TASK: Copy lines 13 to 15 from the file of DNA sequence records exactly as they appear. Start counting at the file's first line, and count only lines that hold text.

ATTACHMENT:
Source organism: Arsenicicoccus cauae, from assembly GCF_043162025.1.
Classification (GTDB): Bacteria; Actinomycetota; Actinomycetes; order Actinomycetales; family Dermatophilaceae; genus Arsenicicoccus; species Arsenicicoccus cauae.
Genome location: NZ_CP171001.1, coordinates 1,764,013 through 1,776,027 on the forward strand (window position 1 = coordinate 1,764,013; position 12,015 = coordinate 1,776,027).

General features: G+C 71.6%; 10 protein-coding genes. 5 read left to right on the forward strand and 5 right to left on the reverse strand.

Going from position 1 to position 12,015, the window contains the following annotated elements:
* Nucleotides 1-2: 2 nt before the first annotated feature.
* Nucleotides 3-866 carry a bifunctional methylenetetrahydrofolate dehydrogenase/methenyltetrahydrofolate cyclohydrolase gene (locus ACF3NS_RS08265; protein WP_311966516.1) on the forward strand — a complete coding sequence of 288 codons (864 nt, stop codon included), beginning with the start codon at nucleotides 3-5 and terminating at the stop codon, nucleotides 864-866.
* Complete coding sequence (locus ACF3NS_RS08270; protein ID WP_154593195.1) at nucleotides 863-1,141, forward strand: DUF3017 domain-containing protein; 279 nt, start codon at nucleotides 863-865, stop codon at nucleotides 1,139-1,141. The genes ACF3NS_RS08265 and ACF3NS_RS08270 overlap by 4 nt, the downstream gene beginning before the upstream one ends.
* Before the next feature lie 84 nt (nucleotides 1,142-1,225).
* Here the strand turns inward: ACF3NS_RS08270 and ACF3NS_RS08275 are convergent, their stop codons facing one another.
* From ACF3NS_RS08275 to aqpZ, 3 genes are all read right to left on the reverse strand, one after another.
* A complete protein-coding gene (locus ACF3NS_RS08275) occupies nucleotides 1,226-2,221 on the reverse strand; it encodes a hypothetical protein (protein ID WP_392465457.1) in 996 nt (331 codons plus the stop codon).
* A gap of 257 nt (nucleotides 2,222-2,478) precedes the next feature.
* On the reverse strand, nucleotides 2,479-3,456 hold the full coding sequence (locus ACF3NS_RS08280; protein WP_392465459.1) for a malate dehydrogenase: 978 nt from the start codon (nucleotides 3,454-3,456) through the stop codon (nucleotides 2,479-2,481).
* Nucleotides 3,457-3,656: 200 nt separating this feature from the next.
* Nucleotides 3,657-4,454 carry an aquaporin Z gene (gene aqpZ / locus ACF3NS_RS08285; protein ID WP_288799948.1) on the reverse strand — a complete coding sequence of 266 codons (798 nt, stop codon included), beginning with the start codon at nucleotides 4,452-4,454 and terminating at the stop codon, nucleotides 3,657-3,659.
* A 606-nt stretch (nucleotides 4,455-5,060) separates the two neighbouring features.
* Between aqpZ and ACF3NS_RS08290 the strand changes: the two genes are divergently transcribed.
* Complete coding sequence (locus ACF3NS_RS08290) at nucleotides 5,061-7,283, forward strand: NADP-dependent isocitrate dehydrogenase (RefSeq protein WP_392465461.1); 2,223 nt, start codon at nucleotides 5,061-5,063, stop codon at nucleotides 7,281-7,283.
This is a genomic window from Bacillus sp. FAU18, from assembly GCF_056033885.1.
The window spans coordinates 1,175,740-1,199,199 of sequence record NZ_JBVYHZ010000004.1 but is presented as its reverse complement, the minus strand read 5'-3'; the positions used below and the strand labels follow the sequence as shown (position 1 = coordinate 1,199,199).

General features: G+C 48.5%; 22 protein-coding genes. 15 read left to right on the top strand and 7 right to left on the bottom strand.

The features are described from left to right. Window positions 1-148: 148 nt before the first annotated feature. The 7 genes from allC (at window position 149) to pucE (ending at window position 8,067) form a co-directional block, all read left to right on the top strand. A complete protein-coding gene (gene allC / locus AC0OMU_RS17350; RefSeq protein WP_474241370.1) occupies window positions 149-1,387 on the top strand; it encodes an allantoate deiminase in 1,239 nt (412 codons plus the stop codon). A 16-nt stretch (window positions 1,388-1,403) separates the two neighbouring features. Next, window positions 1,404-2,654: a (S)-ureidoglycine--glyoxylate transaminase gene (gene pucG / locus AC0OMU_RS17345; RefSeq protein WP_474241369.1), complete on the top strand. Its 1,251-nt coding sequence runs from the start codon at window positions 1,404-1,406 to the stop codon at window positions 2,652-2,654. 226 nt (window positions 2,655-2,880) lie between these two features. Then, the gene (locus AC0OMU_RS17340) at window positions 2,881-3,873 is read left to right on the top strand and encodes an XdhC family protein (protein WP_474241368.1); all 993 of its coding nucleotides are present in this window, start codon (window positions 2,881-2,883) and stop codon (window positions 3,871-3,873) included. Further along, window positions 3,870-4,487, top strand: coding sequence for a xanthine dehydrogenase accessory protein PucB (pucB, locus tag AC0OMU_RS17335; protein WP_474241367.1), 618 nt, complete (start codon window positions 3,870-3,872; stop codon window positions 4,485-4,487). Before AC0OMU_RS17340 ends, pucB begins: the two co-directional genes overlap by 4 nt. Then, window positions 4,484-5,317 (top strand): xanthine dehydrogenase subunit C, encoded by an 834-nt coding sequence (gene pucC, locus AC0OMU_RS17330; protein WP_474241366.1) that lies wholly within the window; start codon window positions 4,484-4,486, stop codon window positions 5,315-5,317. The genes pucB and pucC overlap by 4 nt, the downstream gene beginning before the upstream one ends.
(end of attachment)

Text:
* A gap of 257 nt (nucleotides 2,222-2,478) precedes the next feature.
* On the reverse strand, nucleotides 2,479-3,456 hold the full coding sequence (locus ACF3NS_RS08280; protein WP_392465459.1) for a malate dehydrogenase: 978 nt from the start codon (nucleotides 3,454-3,456) through the stop codon (nucleotides 2,479-2,481).
* Nucleotides 3,457-3,656: 200 nt separating this feature from the next.